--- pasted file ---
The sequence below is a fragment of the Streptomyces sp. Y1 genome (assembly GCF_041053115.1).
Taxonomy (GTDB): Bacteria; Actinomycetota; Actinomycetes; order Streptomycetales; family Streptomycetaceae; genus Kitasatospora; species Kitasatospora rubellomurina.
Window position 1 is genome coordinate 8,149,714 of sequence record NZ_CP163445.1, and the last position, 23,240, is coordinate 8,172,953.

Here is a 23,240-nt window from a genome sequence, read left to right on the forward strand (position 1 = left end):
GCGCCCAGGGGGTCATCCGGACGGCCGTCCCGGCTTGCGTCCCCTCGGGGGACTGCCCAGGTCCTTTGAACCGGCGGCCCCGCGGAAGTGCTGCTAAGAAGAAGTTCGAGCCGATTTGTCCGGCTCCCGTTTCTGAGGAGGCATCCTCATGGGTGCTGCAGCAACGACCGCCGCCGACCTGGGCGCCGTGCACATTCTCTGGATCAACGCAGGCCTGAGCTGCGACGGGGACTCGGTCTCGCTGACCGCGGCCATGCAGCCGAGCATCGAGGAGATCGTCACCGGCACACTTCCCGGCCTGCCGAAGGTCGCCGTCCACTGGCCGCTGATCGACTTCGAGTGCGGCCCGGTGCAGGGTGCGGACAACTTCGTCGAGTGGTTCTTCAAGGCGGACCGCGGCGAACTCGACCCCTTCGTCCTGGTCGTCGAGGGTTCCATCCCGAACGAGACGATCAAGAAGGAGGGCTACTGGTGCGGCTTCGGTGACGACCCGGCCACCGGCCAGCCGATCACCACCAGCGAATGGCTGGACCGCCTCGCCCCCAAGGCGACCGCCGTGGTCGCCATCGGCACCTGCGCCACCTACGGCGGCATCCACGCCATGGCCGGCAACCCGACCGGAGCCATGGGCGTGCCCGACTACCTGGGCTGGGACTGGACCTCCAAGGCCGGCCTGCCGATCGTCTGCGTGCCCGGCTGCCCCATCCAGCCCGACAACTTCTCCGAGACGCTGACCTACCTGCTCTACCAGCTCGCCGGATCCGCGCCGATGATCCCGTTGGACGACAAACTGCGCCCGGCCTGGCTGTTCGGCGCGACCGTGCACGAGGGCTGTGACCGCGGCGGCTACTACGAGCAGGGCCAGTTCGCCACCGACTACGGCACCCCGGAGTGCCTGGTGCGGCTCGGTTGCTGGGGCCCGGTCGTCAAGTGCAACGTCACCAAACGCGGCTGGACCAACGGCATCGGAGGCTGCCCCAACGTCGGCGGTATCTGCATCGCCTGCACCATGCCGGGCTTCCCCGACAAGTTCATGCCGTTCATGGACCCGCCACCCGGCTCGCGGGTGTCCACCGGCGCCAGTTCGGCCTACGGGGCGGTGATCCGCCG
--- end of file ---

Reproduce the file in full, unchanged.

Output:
The sequence below is a fragment of the Streptomyces sp. Y1 genome (assembly GCF_041053115.1).
Taxonomy (GTDB): Bacteria; Actinomycetota; Actinomycetes; order Streptomycetales; family Streptomycetaceae; genus Kitasatospora; species Kitasatospora rubellomurina.
Window position 1 is genome coordinate 8,149,714 of sequence record NZ_CP163445.1, and the last position, 23,240, is coordinate 8,172,953.

Here is a 23,240-nt window from a genome sequence, read left to right on the forward strand (position 1 = left end):
GCGCCCAGGGGGTCATCCGGACGGCCGTCCCGGCTTGCGTCCCCTCGGGGGACTGCCCAGGTCCTTTGAACCGGCGGCCCCGCGGAAGTGCTGCTAAGAAGAAGTTCGAGCCGATTTGTCCGGCTCCCGTTTCTGAGGAGGCATCCTCATGGGTGCTGCAGCAACGACCGCCGCCGACCTGGGCGCCGTGCACATTCTCTGGATCAACGCAGGCCTGAGCTGCGACGGGGACTCGGTCTCGCTGACCGCGGCCATGCAGCCGAGCATCGAGGAGATCGTCACCGGCACACTTCCCGGCCTGCCGAAGGTCGCCGTCCACTGGCCGCTGATCGACTTCGAGTGCGGCCCGGTGCAGGGTGCGGACAACTTCGTCGAGTGGTTCTTCAAGGCGGACCGCGGCGAACTCGACCCCTTCGTCCTGGTCGTCGAGGGTTCCATCCCGAACGAGACGATCAAGAAGGAGGGCTACTGGTGCGGCTTCGGTGACGACCCGGCCACCGGCCAGCCGATCACCACCAGCGAATGGCTGGACCGCCTCGCCCCCAAGGCGACCGCCGTGGTCGCCATCGGCACCTGCGCCACCTACGGCGGCATCCACGCCATGGCCGGCAACCCGACCGGAGCCATGGGCGTGCCCGACTACCTGGGCTGGGACTGGACCTCCAAGGCCGGCCTGCCGATCGTCTGCGTGCCCGGCTGCCCCATCCAGCCCGACAACTTCTCCGAGACGCTGACCTACCTGCTCTACCAGCTCGCCGGATCCGCGCCGATGATCCCGTTGGACGACAAACTGCGCCCGGCCTGGCTGTTCGGCGCGACCGTGCACGAGGGCTGTGACCGCGGCGGCTACTACGAGCAGGGCCAGTTCGCCACCGACTACGGCACCCCGGAGTGCCTGGTGCGGCTCGGTTGCTGGGGCCCGGTCGTCAAGTGCAACGTCACCAAACGCGGCTGGACCAACGGCATCGGAGGCTGCCCCAACGTCGGCGGTATCTGCATCGCCTGCACCATGCCGGGCTTCCCCGACAAGTTCATGCCGTTCATGGACCCGCCACCCGGCTCGCGGGTGTCCACCGGCGCCAGTTCGGCCTACGGGGCGGTGATCCGCCG